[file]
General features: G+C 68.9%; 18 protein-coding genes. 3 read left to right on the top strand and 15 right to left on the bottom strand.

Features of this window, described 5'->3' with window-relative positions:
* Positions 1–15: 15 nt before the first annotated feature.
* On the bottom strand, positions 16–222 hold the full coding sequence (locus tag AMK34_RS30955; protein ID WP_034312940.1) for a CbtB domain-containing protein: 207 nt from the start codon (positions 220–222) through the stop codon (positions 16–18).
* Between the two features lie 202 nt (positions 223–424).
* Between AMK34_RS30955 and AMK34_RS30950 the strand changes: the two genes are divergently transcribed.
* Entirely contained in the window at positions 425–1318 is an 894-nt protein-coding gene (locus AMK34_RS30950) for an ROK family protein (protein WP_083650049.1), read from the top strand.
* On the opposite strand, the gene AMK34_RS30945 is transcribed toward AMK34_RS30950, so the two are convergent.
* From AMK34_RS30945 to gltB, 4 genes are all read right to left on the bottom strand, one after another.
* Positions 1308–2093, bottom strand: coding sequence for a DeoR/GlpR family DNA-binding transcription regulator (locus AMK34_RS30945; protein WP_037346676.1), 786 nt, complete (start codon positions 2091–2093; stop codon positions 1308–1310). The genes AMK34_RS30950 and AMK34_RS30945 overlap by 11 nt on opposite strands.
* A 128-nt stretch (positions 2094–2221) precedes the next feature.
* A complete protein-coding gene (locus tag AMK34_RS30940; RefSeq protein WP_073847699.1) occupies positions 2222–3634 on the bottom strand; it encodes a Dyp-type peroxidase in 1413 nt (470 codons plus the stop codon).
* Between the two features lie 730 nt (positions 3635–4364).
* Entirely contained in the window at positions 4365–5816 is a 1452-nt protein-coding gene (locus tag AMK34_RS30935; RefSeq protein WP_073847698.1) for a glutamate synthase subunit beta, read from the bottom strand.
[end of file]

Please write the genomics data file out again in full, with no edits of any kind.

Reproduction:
General features: G+C 68.9%; 18 protein-coding genes. 3 read left to right on the top strand and 15 right to left on the bottom strand.

Features of this window, described 5'->3' with window-relative positions:
* Positions 1–15: 15 nt before the first annotated feature.
* On the bottom strand, positions 16–222 hold the full coding sequence (locus tag AMK34_RS30955; protein ID WP_034312940.1) for a CbtB domain-containing protein: 207 nt from the start codon (positions 220–222) through the stop codon (positions 16–18).
* Between the two features lie 202 nt (positions 223–424).
* Between AMK34_RS30955 and AMK34_RS30950 the strand changes: the two genes are divergently transcribed.
* Entirely contained in the window at positions 425–1318 is an 894-nt protein-coding gene (locus AMK34_RS30950) for an ROK family protein (protein WP_083650049.1), read from the top strand.
* On the opposite strand, the gene AMK34_RS30945 is transcribed toward AMK34_RS30950, so the two are convergent.
* From AMK34_RS30945 to gltB, 4 genes are all read right to left on the bottom strand, one after another.
* Positions 1308–2093, bottom strand: coding sequence for a DeoR/GlpR family DNA-binding transcription regulator (locus AMK34_RS30945; protein WP_037346676.1), 786 nt, complete (start codon positions 2091–2093; stop codon positions 1308–1310). The genes AMK34_RS30950 and AMK34_RS30945 overlap by 11 nt on opposite strands.
* A 128-nt stretch (positions 2094–2221) precedes the next feature.
* A complete protein-coding gene (locus tag AMK34_RS30940; RefSeq protein WP_073847699.1) occupies positions 2222–3634 on the bottom strand; it encodes a Dyp-type peroxidase in 1413 nt (470 codons plus the stop codon).
* Between the two features lie 730 nt (positions 3635–4364).
* Entirely contained in the window at positions 4365–5816 is a 1452-nt protein-coding gene (locus tag AMK34_RS30935; RefSeq protein WP_073847698.1) for a glutamate synthase subunit beta, read from the bottom strand.